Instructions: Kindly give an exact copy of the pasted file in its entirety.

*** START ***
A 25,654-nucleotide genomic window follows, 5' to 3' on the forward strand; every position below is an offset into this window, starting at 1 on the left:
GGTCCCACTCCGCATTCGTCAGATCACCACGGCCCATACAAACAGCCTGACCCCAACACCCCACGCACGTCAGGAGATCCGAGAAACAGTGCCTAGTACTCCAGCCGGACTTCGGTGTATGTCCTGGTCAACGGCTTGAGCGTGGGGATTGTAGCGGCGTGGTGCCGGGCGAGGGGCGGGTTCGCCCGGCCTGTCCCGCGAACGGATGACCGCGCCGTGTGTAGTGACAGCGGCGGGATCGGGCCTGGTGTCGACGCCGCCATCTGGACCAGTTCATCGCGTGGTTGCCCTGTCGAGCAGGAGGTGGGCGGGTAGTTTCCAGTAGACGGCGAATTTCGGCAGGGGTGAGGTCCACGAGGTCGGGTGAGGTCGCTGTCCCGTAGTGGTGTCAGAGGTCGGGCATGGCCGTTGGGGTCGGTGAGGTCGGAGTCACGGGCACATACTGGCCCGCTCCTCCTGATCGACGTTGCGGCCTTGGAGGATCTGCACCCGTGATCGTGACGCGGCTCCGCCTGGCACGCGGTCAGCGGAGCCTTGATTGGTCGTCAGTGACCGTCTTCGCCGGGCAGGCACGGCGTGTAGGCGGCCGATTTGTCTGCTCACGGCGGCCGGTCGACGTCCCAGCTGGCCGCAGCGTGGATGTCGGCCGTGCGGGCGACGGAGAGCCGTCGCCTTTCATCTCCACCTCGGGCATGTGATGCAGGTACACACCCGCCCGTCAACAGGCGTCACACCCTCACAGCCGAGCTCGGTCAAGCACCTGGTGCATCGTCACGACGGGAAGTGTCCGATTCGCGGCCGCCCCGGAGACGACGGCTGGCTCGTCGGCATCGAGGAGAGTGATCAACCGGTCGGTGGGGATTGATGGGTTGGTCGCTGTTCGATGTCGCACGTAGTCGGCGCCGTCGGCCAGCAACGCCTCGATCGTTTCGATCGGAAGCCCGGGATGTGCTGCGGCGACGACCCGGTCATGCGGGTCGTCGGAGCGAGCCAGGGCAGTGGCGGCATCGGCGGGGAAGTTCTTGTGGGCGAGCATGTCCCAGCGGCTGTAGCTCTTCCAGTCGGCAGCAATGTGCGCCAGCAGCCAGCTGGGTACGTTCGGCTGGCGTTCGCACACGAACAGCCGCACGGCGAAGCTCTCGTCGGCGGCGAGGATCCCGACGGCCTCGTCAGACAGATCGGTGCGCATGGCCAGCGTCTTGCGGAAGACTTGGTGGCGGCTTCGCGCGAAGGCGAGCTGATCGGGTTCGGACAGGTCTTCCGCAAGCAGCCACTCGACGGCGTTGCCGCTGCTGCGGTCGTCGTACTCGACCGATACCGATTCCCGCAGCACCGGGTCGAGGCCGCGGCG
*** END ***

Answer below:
A 25,654-nucleotide genomic window follows, 5' to 3' on the forward strand; every position below is an offset into this window, starting at 1 on the left:
GGTCCCACTCCGCATTCGTCAGATCACCACGGCCCATACAAACAGCCTGACCCCAACACCCCACGCACGTCAGGAGATCCGAGAAACAGTGCCTAGTACTCCAGCCGGACTTCGGTGTATGTCCTGGTCAACGGCTTGAGCGTGGGGATTGTAGCGGCGTGGTGCCGGGCGAGGGGCGGGTTCGCCCGGCCTGTCCCGCGAACGGATGACCGCGCCGTGTGTAGTGACAGCGGCGGGATCGGGCCTGGTGTCGACGCCGCCATCTGGACCAGTTCATCGCGTGGTTGCCCTGTCGAGCAGGAGGTGGGCGGGTAGTTTCCAGTAGACGGCGAATTTCGGCAGGGGTGAGGTCCACGAGGTCGGGTGAGGTCGCTGTCCCGTAGTGGTGTCAGAGGTCGGGCATGGCCGTTGGGGTCGGTGAGGTCGGAGTCACGGGCACATACTGGCCCGCTCCTCCTGATCGACGTTGCGGCCTTGGAGGATCTGCACCCGTGATCGTGACGCGGCTCCGCCTGGCACGCGGTCAGCGGAGCCTTGATTGGTCGTCAGTGACCGTCTTCGCCGGGCAGGCACGGCGTGTAGGCGGCCGATTTGTCTGCTCACGGCGGCCGGTCGACGTCCCAGCTGGCCGCAGCGTGGATGTCGGCCGTGCGGGCGACGGAGAGCCGTCGCCTTTCATCTCCACCTCGGGCATGTGATGCAGGTACACACCCGCCCGTCAACAGGCGTCACACCCTCACAGCCGAGCTCGGTCAAGCACCTGGTGCATCGTCACGACGGGAAGTGTCCGATTCGCGGCCGCCCCGGAGACGACGGCTGGCTCGTCGGCATCGAGGAGAGTGATCAACCGGTCGGTGGGGATTGATGGGTTGGTCGCTGTTCGATGTCGCACGTAGTCGGCGCCGTCGGCCAGCAACGCCTCGATCGTTTCGATCGGAAGCCCGGGATGTGCTGCGGCGACGACCCGGTCATGCGGGTCGTCGGAGCGAGCCAGGGCAGTGGCGGCATCGGCGGGGAAGTTCTTGTGGGCGAGCATGTCCCAGCGGCTGTAGCTCTTCCAGTCGGCAGCAATGTGCGCCAGCAGCCAGCTGGGTACGTTCGGCTGGCGTTCGCACACGAACAGCCGCACGGCGAAGCTCTCGTCGGCGGCGAGGATCCCGACGGCCTCGTCAGACAGATCGGTGCGCATGGCCAGCGTCTTGCGGAAGACTTGGTGGCGGCTTCGCGCGAAGGCGAGCTGATCGGGTTCGGACAGGTCTTCCGCAAGCAGCCACTCGACGGCGTTGCCGCTGCTGCGGTCGTCGTACTCGACCGATACCGATTCCCGCAGCACCGGGTCGAGGCCGCGGCG